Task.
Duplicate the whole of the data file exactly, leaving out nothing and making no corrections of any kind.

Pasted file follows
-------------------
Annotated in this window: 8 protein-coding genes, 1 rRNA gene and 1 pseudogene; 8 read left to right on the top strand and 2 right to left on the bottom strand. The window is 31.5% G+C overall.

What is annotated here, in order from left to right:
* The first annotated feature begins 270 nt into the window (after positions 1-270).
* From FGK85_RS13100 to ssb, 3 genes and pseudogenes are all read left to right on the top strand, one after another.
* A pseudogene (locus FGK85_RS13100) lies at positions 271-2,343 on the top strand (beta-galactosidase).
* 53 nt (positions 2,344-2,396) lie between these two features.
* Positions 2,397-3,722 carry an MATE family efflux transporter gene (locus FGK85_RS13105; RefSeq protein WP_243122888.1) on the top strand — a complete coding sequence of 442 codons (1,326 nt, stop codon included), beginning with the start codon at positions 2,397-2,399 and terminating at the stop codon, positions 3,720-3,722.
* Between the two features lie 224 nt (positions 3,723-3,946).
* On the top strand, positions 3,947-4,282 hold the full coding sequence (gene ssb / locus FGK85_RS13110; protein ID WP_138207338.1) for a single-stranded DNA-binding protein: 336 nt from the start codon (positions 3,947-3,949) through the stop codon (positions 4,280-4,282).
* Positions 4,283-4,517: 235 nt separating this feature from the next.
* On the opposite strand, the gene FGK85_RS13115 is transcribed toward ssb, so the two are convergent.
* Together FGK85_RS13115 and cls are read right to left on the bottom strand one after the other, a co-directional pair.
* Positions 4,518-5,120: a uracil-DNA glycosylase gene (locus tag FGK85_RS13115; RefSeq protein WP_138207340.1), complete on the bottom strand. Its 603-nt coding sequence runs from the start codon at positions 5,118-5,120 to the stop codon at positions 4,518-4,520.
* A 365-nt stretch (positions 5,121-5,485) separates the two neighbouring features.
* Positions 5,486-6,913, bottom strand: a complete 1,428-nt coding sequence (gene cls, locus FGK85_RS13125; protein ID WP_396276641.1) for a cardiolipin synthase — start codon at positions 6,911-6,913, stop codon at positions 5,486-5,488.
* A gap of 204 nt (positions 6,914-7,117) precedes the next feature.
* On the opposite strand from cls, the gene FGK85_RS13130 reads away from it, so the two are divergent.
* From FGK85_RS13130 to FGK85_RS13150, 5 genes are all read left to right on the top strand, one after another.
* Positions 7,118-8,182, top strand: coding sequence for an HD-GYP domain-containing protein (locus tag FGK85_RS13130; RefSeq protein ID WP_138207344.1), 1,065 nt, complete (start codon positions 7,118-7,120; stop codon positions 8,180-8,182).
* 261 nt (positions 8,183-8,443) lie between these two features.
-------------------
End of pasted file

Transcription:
Annotated in this window: 8 protein-coding genes, 1 rRNA gene and 1 pseudogene; 8 read left to right on the top strand and 2 right to left on the bottom strand. The window is 31.5% G+C overall.

What is annotated here, in order from left to right:
* The first annotated feature begins 270 nt into the window (after positions 1-270).
* From FGK85_RS13100 to ssb, 3 genes and pseudogenes are all read left to right on the top strand, one after another.
* A pseudogene (locus FGK85_RS13100) lies at positions 271-2,343 on the top strand (beta-galactosidase).
* 53 nt (positions 2,344-2,396) lie between these two features.
* Positions 2,397-3,722 carry an MATE family efflux transporter gene (locus FGK85_RS13105; RefSeq protein WP_243122888.1) on the top strand — a complete coding sequence of 442 codons (1,326 nt, stop codon included), beginning with the start codon at positions 2,397-2,399 and terminating at the stop codon, positions 3,720-3,722.
* Between the two features lie 224 nt (positions 3,723-3,946).
* On the top strand, positions 3,947-4,282 hold the full coding sequence (gene ssb / locus FGK85_RS13110; protein ID WP_138207338.1) for a single-stranded DNA-binding protein: 336 nt from the start codon (positions 3,947-3,949) through the stop codon (positions 4,280-4,282).
* Positions 4,283-4,517: 235 nt separating this feature from the next.
* On the opposite strand, the gene FGK85_RS13115 is transcribed toward ssb, so the two are convergent.
* Together FGK85_RS13115 and cls are read right to left on the bottom strand one after the other, a co-directional pair.
* Positions 4,518-5,120: a uracil-DNA glycosylase gene (locus tag FGK85_RS13115; RefSeq protein WP_138207340.1), complete on the bottom strand. Its 603-nt coding sequence runs from the start codon at positions 5,118-5,120 to the stop codon at positions 4,518-4,520.
* A 365-nt stretch (positions 5,121-5,485) separates the two neighbouring features.
* Positions 5,486-6,913, bottom strand: a complete 1,428-nt coding sequence (gene cls, locus FGK85_RS13125; protein ID WP_396276641.1) for a cardiolipin synthase — start codon at positions 6,911-6,913, stop codon at positions 5,486-5,488.
* A gap of 204 nt (positions 6,914-7,117) precedes the next feature.
* On the opposite strand from cls, the gene FGK85_RS13130 reads away from it, so the two are divergent.
* From FGK85_RS13130 to FGK85_RS13150, 5 genes are all read left to right on the top strand, one after another.
* Positions 7,118-8,182, top strand: coding sequence for an HD-GYP domain-containing protein (locus tag FGK85_RS13130; RefSeq protein ID WP_138207344.1), 1,065 nt, complete (start codon positions 7,118-7,120; stop codon positions 8,180-8,182).
* 261 nt (positions 8,183-8,443) lie between these two features.